On each of these sites, one book was suggested over and over – “Lord Of This World” by Willem LaCroix. It was supposed to be the best guide on summoning demons ever written, so he borrowed it from the library. Chuck recognized he was hardly the first person in showbiz to have this idea—several layers of scotch tape had long since replaced its bindings. But he’d give it a shot anyway.

“So soon?” he asked. “You said I could enjoy this life for at least thirty years! I mean, with all due respect, my lord.”

“Oh, shut up,” the woman said to Chuck, with all the arrogance of a philosophy professor speaking to a country yokel. “Don’t you ever take that disrespectful tone with me!” The woman’s cheek twitched, and Chuck’s office burst into flames.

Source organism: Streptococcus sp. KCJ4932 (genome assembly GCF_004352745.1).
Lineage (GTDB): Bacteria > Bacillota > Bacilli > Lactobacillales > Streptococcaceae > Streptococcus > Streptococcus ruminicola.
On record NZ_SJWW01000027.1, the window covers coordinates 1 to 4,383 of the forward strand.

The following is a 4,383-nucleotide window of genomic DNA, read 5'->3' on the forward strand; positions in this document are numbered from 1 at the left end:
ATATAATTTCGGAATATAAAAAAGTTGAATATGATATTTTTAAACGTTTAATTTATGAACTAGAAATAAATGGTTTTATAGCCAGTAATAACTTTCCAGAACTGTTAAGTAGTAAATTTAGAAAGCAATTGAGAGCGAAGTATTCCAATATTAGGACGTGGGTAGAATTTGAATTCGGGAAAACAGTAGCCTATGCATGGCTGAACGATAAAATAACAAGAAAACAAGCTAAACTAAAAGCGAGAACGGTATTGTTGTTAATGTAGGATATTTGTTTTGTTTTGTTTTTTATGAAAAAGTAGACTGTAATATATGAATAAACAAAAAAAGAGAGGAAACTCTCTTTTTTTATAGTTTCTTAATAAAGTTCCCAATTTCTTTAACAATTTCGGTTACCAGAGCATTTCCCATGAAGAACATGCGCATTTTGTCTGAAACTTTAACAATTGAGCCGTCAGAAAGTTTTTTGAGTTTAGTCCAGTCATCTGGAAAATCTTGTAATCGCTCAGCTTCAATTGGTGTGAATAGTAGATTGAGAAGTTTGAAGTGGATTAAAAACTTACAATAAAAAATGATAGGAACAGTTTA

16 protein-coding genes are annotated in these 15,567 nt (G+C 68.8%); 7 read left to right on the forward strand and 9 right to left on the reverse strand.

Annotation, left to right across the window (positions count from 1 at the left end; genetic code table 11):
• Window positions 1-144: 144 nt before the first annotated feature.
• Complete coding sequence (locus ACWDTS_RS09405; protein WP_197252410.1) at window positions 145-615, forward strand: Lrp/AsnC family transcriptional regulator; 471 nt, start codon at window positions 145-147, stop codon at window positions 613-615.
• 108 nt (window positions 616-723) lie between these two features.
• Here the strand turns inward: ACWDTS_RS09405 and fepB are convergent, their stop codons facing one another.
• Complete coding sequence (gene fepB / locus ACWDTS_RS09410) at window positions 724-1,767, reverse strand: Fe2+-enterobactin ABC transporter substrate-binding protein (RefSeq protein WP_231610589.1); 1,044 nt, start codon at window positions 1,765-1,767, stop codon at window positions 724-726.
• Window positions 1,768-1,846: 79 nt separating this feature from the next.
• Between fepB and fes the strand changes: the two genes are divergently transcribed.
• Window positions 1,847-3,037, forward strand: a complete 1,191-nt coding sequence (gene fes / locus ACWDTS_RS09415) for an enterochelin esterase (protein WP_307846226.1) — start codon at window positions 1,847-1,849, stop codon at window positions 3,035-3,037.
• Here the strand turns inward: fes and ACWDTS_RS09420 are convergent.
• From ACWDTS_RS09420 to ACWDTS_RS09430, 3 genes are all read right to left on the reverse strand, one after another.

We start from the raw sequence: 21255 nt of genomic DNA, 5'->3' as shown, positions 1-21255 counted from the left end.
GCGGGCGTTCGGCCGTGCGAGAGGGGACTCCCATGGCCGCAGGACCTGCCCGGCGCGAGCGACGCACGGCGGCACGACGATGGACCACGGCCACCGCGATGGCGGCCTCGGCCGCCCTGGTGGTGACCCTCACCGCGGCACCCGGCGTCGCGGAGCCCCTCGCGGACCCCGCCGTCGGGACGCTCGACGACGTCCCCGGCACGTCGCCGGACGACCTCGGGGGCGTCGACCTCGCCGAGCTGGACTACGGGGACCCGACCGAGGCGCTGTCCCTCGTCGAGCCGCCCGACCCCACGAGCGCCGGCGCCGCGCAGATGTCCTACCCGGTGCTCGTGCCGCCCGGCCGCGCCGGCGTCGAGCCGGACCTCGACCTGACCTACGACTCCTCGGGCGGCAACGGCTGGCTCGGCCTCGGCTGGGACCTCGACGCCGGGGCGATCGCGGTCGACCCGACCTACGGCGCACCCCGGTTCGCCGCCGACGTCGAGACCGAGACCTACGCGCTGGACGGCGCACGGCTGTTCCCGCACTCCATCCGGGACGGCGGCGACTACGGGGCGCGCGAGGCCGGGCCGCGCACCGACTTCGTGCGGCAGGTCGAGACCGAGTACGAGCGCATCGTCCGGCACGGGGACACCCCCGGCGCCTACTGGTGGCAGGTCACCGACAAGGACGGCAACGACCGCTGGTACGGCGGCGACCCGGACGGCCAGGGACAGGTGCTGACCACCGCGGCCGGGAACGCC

Demons are exceptionally prideful, LaCroix wrote in the book, and are easily offended. Before you summon one, you must acknowledge in your own heart the superiority of their race in every way over our own. You must understand that the greatest, noblest human being who ever lived, who exemplifies all the finest virtues of humanity at the highest level, is but an insect when compared with even the weakest, most low-borne demon. Accept this as truth, and, make sure the demon knows you have done so.

The Devil just told me to shut up, thought Chuck. Did I just screw everything up? Am I going to die in this fire and end up in hell, tormented for all eternity? Oh god…

“I’m sorry, my lord,” Chuck screamed as his shirt began to singe. “I meant no disrespect.” He ran over to The Devil, leaving a footprint of melted sole on the carpet after each step. “I beg your forgiveness,” he said in between screams as the flesh on his arms began to bubble.